Pitching the Summit - Tips from Experts

Ink Tip Pitch Summit

800 participants from around the world gathered at the Universal Hilton for the first annual Ink Tip Pitch Summit.  They were there to meet over 200 producers and film executives who were willing to hear their pitches.  

Ink Tip: Pilar Alessandra - On the Page

Saturday was filled with superb tips on moving forward both with your writing and your career.  Pilar Alessandra, On the Page Consulting and author of The Coffee Break Screenwriter, gave us tips on how to brainstorm though our writing blocks.  Changing one element in the scene can totally alter a movie and make it more intense.  She gave us the example of a police interrogation. We see the same scene in most police movies but what if the interrogation occurred on someone’s wedding day, or what if, instead of being two cops, it was a mother and daughter, or what if the cop interrogated as a therapist might.  Putting different obstacles in the protagonist’s way is another way to break out, she said.  Her book is especially useful for those of us writers who have to work 9-5 jobs while still nurturing our passion.  

Ink Tip: Gary Schusett of Sherwood Oaks College

In another room, Gary Shusett of Sherwood Oaks College – which holds producer and agent seminars through the year – moderated an intensive “Perfecting Your Pitch.”  On the panel were producers Suzanne Lyons, Susan Johnston, Michael Lent and story consultant James Jordan.  Named one of the top story consultants by Creative Screenwriting magazine, James said that “None of the pitches caught his attention and he thinks that after the intensive, many went back and rewrote their pitches for Sunday’s event.  

Ink Tip: Linda Cowgill - the Art of Plotting

Linda Cowgill taught the Art of Plotting.  “All writers write suspense of some form.  The problem must be set up, the obstacles created, the clock ticking as the stakes are raised and finally the conclusion.  Keep in mind, what is the consequence if the hero fails.  The more obstacles, the better the suspense.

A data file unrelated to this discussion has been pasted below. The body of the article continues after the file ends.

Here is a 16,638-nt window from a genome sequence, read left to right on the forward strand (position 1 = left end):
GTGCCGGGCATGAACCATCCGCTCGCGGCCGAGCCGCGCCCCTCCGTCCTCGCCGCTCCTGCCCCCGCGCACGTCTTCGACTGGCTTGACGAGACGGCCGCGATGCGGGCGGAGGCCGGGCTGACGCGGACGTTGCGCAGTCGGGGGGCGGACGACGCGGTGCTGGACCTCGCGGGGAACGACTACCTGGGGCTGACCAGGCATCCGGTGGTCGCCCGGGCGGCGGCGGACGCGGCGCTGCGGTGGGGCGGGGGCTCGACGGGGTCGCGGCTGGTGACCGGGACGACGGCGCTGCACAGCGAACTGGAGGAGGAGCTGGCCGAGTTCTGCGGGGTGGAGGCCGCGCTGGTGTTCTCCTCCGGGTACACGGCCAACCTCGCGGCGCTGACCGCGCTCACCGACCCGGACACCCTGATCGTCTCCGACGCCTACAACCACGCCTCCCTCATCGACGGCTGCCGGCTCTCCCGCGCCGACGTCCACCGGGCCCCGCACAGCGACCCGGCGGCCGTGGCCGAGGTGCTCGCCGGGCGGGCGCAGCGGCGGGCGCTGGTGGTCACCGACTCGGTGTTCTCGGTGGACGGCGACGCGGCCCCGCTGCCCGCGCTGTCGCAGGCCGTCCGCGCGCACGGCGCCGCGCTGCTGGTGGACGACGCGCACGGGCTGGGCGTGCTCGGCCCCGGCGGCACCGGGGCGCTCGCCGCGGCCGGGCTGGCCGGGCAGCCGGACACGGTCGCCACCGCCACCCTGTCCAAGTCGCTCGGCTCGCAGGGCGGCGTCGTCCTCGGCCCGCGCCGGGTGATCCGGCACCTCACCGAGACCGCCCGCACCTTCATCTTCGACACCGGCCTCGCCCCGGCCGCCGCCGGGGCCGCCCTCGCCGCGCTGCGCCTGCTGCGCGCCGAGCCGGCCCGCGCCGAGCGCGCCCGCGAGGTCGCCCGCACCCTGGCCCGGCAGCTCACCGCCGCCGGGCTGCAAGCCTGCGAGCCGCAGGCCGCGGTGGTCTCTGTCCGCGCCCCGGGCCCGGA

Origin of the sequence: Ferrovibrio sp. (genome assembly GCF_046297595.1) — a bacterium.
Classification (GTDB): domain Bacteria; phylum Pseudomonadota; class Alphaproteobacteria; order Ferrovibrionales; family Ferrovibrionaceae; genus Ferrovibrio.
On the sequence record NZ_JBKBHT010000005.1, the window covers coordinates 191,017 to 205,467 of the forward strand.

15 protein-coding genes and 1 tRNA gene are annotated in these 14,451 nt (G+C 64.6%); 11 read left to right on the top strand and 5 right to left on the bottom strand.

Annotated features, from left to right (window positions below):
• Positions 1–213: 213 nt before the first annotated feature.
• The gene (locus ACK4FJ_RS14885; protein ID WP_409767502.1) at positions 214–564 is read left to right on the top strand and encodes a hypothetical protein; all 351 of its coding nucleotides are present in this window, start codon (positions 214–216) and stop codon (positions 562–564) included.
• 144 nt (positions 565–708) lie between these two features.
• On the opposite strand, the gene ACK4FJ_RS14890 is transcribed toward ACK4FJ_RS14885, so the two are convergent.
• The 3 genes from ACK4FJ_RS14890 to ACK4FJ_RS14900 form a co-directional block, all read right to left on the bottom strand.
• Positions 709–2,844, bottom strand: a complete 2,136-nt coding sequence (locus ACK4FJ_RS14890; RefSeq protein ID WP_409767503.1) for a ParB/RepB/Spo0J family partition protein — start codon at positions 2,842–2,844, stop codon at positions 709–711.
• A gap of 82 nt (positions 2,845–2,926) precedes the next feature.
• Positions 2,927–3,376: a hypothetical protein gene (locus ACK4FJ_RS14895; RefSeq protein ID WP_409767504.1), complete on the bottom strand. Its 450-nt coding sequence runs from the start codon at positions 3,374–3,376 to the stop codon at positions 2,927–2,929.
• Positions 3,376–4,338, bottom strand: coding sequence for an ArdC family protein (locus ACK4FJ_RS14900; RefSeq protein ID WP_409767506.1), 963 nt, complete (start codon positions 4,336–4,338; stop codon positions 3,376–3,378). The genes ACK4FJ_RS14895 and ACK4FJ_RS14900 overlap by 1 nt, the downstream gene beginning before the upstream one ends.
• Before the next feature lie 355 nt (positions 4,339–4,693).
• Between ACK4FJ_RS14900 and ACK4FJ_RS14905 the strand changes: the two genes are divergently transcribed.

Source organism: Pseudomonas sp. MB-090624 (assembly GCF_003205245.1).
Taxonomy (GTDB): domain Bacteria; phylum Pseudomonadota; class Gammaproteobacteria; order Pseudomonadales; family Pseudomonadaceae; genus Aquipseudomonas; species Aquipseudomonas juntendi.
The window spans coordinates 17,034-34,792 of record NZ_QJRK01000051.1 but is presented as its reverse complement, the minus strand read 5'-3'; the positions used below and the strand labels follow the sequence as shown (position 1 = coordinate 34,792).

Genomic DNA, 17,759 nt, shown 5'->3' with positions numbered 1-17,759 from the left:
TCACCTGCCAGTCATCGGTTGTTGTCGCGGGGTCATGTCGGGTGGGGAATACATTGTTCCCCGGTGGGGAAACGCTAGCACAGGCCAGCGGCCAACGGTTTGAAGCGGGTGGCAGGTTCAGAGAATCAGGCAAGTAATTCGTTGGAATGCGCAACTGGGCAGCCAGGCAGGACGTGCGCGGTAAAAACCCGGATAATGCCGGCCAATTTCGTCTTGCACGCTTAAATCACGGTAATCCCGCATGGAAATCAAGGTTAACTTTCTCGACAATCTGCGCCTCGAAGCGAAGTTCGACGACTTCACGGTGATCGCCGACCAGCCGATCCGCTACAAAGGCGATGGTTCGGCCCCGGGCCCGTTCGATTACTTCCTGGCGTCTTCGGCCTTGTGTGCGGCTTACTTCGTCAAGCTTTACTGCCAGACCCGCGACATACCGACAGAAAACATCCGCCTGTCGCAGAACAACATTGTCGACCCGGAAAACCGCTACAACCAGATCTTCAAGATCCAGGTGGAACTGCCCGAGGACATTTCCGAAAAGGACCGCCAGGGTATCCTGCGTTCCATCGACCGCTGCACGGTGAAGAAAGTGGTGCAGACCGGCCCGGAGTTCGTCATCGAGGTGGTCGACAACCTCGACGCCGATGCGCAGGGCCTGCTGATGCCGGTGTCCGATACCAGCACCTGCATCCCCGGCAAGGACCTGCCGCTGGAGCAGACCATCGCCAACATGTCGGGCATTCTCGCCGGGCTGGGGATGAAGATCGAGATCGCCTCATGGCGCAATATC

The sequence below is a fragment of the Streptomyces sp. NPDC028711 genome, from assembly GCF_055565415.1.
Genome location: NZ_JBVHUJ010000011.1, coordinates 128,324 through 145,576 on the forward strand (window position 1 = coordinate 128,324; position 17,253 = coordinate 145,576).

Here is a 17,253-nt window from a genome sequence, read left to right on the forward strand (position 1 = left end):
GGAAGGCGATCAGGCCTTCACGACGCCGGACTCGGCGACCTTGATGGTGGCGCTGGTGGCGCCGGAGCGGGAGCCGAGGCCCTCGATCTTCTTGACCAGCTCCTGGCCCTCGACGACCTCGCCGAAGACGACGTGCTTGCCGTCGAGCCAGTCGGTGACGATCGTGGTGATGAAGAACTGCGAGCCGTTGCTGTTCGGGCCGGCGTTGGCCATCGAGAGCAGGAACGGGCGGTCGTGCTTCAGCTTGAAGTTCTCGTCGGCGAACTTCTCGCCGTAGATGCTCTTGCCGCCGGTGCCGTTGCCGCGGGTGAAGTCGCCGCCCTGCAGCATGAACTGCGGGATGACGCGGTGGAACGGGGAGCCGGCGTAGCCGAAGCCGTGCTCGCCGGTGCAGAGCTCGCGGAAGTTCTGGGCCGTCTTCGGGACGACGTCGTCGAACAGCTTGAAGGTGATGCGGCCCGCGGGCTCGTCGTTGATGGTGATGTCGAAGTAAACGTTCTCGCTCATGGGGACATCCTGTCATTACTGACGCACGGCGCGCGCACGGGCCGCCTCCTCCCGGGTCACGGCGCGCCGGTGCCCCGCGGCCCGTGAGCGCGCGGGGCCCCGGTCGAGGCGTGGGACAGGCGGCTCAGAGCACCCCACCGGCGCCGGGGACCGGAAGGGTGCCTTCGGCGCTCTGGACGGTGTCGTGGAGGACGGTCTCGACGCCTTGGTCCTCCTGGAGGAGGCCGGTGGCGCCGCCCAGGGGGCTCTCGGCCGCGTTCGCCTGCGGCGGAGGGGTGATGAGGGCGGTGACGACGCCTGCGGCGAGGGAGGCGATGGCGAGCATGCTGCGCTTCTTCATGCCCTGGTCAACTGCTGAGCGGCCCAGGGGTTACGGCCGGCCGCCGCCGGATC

Legal 411, conducted by entertainment attorney Dinah Prez, covered questions of rights and how to deal with them and what to retain as well as obtaining rights for a project.  While Cameron Graham of Writer’s Boot Camp talked about how you can impress your agent or manager. 

Ink Tip: Susan Johnston and Suzanne Lyons, indy producers - new media

Michelle Wallerstein (author of Mind Your Own Business) taught story structure while Catherine Ann Jones, ( author of The Way of the Story)  taught the art of pitching.  She explained that Hollywood doesn’t like to read and that brevity is the way of the pitch.  She cautioned the participants to do research on whom they were pitching to and making sure that they have the right fit.

Ty Johnston taught about using your script for other media.  Agent Babz Bitela of the Silver Bitela Agency gave another pitch practice session and talked about the difference between a log line and a tag line and the free option.  

Bill Boyle, author of Visual Mind of the Screenplay, taught us how to make our narrative be more visual while Steven Kaplan gave us the do’s and don’t of comedy structure.  “You can only have one lie in a comic premise and everything after that has to flow naturally from that lie – as in Liar, Liar.” 

Ink Tip: Steve Kaplan, comedy writer

Wendy Kram told us about how stories got greenlite.  

The afternoon’s expert course, moderated by Jerrol, was about breaking in and included Chris Billett, Ross LeMarin, Michael Davis and Steve Adrich.  

Sunday was the day everyone waited anxiously for.  With so many more people than planned for, the beginning was a little slower than planned for and a few participants were upset at this. Things worked out and the pitches started in earnest at 10:45 and continued with breaks until late in the day.  More than more person left the room with smiles on their faces because material had been asked for by the producers. 

Ink Tip: Jerrol Le Baron, Ink Tip Founder

Always leery of pitch festivals, because many times the people there are lowly members of the team and do not have power to greenlight ideas,  I found Ink Tip to be refreshingly solid.  Jerrol LeBaron, Ink Tip’s Founder, vetted every exec attending to make sure that they were real producers and often had the company CEOs at the table talking to the hopeful writers.  Each writer was promised at least 35 pitches.  They were able to accomplish this because Jerrol gathered three execs per table.  All three execs were looking for similar features so one five minute slot got you three for one.  Lines, however, were long and while some might have gotten more than 35 there were a few disgruntled participants who felt there should have been more time.  

Ink Tip is an online marketplace for scripts where the writer can list their feature, teleplay or short and producers can shop for what they want.  There have been many engagements and quite a few marriages between producer and writer through Ink Tip and those who have used the service see it as a way to break in especially for those who do not have an agent or manager.

Sponsors for the event were Write Brothers script software, Next TV, ISA, Scripped.com, Coverage,Ink, Script Savy, Story pros, Cinequest, New Media Film Festival, Visionfest, World Fest Houston, First Glance, United Film Fest, Hollywoodscript.com, Scriptapolooza, Going Green Film Fest, Production Hub, Shriekfest, and Las Vegas Film Festival.

For more information go to www.inktip.com.

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